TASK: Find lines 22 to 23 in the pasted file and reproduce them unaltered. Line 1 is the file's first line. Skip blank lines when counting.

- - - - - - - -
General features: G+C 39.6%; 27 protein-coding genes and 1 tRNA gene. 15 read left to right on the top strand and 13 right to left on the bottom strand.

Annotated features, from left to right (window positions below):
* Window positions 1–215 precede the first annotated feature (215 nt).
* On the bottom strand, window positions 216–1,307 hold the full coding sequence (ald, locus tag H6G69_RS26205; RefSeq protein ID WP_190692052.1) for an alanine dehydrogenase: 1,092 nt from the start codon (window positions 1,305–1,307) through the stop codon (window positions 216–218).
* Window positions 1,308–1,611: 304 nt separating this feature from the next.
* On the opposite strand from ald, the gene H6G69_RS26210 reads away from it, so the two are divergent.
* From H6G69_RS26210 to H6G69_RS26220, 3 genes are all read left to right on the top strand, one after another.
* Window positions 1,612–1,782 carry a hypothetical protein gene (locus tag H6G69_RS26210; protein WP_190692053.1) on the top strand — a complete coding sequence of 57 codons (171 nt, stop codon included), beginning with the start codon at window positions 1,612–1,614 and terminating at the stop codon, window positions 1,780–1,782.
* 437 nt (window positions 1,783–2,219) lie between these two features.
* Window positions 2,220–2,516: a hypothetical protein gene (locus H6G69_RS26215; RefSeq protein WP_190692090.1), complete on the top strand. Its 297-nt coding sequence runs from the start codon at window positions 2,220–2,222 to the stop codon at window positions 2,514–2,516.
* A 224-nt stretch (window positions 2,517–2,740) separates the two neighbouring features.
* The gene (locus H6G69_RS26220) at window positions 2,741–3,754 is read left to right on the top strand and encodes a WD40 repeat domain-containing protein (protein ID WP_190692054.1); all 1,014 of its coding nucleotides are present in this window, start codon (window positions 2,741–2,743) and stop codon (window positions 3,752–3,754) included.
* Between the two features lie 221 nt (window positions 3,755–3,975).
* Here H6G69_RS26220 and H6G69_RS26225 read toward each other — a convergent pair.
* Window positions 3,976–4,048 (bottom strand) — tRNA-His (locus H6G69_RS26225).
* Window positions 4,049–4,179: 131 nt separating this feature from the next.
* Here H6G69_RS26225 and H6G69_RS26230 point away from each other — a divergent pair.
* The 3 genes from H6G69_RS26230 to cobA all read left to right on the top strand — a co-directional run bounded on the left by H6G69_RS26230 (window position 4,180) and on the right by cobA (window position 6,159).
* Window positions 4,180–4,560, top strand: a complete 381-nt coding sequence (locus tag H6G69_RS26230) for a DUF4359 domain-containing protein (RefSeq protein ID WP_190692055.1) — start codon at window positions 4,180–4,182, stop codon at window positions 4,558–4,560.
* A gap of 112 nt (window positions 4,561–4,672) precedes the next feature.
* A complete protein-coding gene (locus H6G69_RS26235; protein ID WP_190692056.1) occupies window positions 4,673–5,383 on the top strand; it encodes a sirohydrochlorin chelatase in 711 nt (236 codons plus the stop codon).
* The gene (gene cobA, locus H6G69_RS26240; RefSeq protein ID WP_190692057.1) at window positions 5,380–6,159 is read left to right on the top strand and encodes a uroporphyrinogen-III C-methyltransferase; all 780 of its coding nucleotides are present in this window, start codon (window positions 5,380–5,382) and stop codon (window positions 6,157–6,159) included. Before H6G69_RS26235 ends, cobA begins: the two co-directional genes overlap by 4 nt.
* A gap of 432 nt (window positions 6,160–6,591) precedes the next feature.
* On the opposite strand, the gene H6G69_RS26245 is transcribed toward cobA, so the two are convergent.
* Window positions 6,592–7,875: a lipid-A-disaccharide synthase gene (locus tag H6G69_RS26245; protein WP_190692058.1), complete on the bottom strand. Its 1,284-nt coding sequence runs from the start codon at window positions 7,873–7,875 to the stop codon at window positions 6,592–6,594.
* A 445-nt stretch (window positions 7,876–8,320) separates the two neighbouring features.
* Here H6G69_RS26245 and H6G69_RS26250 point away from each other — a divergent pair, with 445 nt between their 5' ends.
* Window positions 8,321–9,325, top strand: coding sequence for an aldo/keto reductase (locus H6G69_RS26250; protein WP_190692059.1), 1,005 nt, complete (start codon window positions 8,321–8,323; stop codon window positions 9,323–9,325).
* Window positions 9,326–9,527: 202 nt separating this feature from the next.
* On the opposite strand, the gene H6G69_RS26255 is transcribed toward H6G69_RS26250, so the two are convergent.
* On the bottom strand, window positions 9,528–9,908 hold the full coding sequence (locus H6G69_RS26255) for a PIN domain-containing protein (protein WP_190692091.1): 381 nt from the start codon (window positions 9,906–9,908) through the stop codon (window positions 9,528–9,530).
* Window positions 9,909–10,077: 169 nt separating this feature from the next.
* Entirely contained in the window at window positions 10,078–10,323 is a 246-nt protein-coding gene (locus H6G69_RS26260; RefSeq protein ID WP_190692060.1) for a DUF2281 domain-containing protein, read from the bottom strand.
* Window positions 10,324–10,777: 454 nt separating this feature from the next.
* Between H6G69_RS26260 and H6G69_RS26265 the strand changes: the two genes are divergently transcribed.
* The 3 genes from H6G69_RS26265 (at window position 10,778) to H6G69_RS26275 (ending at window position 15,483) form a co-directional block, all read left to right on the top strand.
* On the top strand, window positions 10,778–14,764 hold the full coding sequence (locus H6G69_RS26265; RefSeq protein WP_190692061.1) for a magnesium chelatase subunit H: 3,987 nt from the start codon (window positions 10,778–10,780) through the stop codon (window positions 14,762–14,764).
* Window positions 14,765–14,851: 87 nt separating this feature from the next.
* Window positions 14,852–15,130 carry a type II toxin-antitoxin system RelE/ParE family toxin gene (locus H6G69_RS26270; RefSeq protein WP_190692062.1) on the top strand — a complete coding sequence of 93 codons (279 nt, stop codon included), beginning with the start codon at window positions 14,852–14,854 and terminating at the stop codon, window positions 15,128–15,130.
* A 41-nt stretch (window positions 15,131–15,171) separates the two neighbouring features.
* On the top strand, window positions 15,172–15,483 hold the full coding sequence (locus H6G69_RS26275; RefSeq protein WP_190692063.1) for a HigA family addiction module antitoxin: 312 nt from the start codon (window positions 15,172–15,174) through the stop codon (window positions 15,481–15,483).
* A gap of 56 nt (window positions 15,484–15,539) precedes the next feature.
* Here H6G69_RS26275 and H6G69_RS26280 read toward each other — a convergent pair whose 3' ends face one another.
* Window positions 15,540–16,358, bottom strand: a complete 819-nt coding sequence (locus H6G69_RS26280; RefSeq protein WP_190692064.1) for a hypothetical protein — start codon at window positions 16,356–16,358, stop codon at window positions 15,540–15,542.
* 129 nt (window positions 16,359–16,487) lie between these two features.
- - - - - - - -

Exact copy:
* The gene (gene cobA, locus H6G69_RS26240; RefSeq protein ID WP_190692057.1) at window positions 5,380–6,159 is read left to right on the top strand and encodes a uroporphyrinogen-III C-methyltransferase; all 780 of its coding nucleotides are present in this window, start codon (window positions 5,380–5,382) and stop codon (window positions 6,157–6,159) included. Before H6G69_RS26235 ends, cobA begins: the two co-directional genes overlap by 4 nt.
* A gap of 432 nt (window positions 6,160–6,591) precedes the next feature.